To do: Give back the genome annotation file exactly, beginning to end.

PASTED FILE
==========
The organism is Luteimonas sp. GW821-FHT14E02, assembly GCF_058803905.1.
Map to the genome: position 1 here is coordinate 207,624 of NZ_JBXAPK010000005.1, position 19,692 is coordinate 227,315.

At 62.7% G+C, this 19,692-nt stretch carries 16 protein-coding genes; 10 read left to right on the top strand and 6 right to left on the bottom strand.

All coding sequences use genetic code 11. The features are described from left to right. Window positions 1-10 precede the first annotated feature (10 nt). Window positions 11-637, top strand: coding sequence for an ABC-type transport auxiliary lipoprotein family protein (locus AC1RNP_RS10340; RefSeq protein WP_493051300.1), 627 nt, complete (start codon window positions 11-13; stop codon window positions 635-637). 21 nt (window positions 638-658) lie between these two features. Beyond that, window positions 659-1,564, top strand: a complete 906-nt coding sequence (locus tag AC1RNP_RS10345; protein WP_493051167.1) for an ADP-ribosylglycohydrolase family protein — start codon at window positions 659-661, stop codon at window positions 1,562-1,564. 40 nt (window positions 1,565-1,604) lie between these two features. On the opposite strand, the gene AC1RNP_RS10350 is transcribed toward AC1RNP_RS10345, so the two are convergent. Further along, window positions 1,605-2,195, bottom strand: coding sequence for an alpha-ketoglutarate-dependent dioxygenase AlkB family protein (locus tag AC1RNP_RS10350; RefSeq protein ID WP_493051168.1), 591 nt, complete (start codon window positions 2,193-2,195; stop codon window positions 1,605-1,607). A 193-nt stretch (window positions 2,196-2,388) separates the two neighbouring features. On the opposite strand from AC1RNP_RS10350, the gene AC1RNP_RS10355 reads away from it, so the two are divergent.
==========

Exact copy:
The organism is Luteimonas sp. GW821-FHT14E02, assembly GCF_058803905.1.
Map to the genome: position 1 here is coordinate 207,624 of NZ_JBXAPK010000005.1, position 19,692 is coordinate 227,315.

At 62.7% G+C, this 19,692-nt stretch carries 16 protein-coding genes; 10 read left to right on the top strand and 6 right to left on the bottom strand.

All coding sequences use genetic code 11. The features are described from left to right. Window positions 1-10 precede the first annotated feature (10 nt). Window positions 11-637, top strand: coding sequence for an ABC-type transport auxiliary lipoprotein family protein (locus AC1RNP_RS10340; RefSeq protein WP_493051300.1), 627 nt, complete (start codon window positions 11-13; stop codon window positions 635-637). 21 nt (window positions 638-658) lie between these two features. Beyond that, window positions 659-1,564, top strand: a complete 906-nt coding sequence (locus tag AC1RNP_RS10345; protein WP_493051167.1) for an ADP-ribosylglycohydrolase family protein — start codon at window positions 659-661, stop codon at window positions 1,562-1,564. 40 nt (window positions 1,565-1,604) lie between these two features. On the opposite strand, the gene AC1RNP_RS10350 is transcribed toward AC1RNP_RS10345, so the two are convergent. Further along, window positions 1,605-2,195, bottom strand: coding sequence for an alpha-ketoglutarate-dependent dioxygenase AlkB family protein (locus tag AC1RNP_RS10350; RefSeq protein ID WP_493051168.1), 591 nt, complete (start codon window positions 2,193-2,195; stop codon window positions 1,605-1,607). A 193-nt stretch (window positions 2,196-2,388) separates the two neighbouring features. On the opposite strand from AC1RNP_RS10350, the gene AC1RNP_RS10355 reads away from it, so the two are divergent.